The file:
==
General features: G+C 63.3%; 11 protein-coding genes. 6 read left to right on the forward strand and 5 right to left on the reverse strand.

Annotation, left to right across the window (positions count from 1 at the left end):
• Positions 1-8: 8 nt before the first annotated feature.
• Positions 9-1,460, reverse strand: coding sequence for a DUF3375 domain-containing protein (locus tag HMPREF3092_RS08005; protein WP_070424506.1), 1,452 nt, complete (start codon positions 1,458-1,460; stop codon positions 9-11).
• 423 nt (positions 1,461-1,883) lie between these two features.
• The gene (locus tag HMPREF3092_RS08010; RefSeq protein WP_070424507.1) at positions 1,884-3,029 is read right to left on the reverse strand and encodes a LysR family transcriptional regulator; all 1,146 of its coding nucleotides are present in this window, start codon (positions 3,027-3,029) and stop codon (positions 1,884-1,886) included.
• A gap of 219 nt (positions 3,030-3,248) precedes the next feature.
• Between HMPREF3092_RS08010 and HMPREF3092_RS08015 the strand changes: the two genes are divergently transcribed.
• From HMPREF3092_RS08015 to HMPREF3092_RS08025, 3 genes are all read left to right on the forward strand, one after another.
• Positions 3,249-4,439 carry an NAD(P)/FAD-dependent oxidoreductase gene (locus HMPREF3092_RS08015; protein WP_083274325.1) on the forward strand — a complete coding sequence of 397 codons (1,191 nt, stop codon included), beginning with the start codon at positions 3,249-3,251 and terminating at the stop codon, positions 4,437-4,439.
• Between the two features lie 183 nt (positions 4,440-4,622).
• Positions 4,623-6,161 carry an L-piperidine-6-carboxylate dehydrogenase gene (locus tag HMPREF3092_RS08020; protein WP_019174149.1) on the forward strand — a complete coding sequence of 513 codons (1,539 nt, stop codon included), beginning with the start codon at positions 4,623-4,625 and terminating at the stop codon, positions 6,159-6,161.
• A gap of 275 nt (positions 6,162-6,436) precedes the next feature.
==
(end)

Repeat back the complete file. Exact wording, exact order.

General features: G+C 63.3%; 11 protein-coding genes. 6 read left to right on the forward strand and 5 right to left on the reverse strand.

Annotation, left to right across the window (positions count from 1 at the left end):
• Positions 1-8: 8 nt before the first annotated feature.
• Positions 9-1,460, reverse strand: coding sequence for a DUF3375 domain-containing protein (locus tag HMPREF3092_RS08005; protein WP_070424506.1), 1,452 nt, complete (start codon positions 1,458-1,460; stop codon positions 9-11).
• 423 nt (positions 1,461-1,883) lie between these two features.
• The gene (locus tag HMPREF3092_RS08010; RefSeq protein WP_070424507.1) at positions 1,884-3,029 is read right to left on the reverse strand and encodes a LysR family transcriptional regulator; all 1,146 of its coding nucleotides are present in this window, start codon (positions 3,027-3,029) and stop codon (positions 1,884-1,886) included.
• A gap of 219 nt (positions 3,030-3,248) precedes the next feature.
• Between HMPREF3092_RS08010 and HMPREF3092_RS08015 the strand changes: the two genes are divergently transcribed.
• From HMPREF3092_RS08015 to HMPREF3092_RS08025, 3 genes are all read left to right on the forward strand, one after another.
• Positions 3,249-4,439 carry an NAD(P)/FAD-dependent oxidoreductase gene (locus HMPREF3092_RS08015; protein WP_083274325.1) on the forward strand — a complete coding sequence of 397 codons (1,191 nt, stop codon included), beginning with the start codon at positions 3,249-3,251 and terminating at the stop codon, positions 4,437-4,439.
• Between the two features lie 183 nt (positions 4,440-4,622).
• Positions 4,623-6,161 carry an L-piperidine-6-carboxylate dehydrogenase gene (locus tag HMPREF3092_RS08020; protein WP_019174149.1) on the forward strand — a complete coding sequence of 513 codons (1,539 nt, stop codon included), beginning with the start codon at positions 4,623-4,625 and terminating at the stop codon, positions 6,159-6,161.
• A gap of 275 nt (positions 6,162-6,436) precedes the next feature.